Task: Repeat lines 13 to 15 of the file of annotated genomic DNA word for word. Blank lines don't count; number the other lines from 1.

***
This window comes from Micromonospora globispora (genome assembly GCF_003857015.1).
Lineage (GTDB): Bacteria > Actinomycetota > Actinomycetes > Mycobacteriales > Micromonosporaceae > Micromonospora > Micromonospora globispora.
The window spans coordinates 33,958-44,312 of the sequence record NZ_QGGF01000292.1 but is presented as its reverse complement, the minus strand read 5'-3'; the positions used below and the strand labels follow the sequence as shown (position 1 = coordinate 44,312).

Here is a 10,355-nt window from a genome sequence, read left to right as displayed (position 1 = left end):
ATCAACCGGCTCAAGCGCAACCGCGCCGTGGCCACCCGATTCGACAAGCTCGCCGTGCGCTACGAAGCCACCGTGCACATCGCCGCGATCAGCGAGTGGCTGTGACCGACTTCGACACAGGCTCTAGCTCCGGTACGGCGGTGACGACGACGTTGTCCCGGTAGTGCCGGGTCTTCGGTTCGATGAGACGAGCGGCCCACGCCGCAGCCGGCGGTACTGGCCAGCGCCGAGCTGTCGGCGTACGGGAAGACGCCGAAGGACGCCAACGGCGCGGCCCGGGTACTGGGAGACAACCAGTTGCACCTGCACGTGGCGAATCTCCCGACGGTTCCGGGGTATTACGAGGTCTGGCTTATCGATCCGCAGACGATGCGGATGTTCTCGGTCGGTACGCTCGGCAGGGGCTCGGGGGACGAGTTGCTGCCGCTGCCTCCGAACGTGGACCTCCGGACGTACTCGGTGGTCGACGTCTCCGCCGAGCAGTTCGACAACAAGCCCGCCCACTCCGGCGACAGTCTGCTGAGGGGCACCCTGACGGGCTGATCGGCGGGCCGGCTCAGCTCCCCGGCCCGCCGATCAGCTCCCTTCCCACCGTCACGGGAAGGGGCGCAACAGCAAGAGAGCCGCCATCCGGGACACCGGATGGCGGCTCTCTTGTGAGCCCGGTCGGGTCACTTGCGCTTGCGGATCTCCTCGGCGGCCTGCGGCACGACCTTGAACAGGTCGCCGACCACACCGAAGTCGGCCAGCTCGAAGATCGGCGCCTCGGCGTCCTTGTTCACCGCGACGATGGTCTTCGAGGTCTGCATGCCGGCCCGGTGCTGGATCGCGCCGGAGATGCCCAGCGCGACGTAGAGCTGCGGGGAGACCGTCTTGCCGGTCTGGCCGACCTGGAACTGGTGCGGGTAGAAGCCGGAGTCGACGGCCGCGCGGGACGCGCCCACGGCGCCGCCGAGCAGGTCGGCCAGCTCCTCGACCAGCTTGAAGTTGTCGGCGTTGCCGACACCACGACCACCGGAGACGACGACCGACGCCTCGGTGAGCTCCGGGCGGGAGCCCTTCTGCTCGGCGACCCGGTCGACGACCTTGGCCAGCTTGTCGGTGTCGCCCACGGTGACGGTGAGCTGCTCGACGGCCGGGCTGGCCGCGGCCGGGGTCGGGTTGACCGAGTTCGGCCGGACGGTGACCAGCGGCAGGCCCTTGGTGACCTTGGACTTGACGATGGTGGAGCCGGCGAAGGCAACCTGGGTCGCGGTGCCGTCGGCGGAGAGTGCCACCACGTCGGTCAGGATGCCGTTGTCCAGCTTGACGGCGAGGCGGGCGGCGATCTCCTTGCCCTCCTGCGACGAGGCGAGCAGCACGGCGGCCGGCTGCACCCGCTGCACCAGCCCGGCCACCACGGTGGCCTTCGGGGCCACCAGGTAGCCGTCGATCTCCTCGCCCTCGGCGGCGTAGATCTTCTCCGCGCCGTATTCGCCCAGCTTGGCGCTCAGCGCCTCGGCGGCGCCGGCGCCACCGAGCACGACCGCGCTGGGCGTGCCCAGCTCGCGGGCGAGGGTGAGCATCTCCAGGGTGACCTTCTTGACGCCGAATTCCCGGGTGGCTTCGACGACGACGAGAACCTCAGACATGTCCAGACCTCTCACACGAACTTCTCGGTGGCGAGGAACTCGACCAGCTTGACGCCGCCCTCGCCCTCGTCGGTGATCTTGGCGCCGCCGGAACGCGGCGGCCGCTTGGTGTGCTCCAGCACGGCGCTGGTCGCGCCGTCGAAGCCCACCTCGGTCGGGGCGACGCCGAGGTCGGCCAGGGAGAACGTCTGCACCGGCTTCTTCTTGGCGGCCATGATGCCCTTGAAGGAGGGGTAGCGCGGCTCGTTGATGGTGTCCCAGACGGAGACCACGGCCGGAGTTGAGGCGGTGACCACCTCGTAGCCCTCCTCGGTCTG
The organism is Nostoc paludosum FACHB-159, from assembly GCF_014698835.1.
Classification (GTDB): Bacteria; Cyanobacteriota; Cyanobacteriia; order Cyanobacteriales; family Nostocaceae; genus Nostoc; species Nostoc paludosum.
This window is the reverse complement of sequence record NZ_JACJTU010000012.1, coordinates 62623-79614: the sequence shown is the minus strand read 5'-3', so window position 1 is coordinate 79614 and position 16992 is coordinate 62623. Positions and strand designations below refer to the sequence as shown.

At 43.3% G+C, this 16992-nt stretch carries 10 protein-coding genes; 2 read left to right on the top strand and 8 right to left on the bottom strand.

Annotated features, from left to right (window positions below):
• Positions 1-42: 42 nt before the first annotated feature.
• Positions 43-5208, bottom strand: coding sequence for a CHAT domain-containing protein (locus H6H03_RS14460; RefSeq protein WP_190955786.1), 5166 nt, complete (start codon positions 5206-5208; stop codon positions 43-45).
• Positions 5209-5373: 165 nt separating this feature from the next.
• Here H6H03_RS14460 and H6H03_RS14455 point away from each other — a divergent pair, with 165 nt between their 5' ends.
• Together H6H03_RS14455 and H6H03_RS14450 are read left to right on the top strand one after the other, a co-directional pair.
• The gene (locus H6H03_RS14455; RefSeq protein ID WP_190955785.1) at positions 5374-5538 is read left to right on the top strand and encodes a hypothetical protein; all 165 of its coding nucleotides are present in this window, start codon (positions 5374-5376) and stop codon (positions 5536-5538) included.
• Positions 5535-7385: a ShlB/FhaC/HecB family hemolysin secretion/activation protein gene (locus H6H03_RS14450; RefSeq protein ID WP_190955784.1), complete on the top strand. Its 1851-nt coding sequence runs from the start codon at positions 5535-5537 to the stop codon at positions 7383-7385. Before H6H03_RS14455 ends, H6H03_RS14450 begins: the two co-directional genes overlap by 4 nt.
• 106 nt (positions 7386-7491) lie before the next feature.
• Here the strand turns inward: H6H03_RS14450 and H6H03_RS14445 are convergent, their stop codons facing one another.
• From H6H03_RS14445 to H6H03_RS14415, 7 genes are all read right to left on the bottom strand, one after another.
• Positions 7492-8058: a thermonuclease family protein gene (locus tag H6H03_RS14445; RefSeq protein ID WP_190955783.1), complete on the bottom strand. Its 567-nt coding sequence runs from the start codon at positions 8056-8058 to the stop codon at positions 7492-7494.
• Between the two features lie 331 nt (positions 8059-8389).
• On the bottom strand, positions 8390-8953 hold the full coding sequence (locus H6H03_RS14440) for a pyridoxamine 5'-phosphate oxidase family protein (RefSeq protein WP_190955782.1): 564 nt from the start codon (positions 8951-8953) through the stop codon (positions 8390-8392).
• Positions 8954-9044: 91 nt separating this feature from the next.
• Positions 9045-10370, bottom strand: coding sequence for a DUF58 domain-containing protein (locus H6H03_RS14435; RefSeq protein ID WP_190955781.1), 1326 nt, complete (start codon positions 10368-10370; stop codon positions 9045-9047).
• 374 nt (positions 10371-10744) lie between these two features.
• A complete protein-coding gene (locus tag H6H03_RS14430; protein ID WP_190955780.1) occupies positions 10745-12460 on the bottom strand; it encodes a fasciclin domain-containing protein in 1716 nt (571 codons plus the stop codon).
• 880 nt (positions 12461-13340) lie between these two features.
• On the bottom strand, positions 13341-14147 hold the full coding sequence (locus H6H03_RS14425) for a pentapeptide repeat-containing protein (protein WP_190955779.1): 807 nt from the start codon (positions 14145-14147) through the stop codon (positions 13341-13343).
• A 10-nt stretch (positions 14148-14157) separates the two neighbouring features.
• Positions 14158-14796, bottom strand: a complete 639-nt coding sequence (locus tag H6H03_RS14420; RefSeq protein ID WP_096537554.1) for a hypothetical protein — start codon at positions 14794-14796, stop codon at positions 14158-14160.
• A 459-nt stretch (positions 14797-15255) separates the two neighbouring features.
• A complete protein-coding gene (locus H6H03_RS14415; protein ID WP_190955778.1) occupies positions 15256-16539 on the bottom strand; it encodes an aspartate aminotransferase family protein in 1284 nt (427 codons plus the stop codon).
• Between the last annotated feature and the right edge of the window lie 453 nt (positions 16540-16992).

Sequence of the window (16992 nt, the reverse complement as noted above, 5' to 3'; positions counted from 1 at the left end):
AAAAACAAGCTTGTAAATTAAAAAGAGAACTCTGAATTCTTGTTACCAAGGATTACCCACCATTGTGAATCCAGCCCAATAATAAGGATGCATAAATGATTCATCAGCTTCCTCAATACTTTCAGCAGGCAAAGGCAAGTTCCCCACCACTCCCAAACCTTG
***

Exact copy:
• Positions 5209-5373: 165 nt separating this feature from the next.
• Here H6H03_RS14460 and H6H03_RS14455 point away from each other — a divergent pair, with 165 nt between their 5' ends.
• Together H6H03_RS14455 and H6H03_RS14450 are read left to right on the top strand one after the other, a co-directional pair.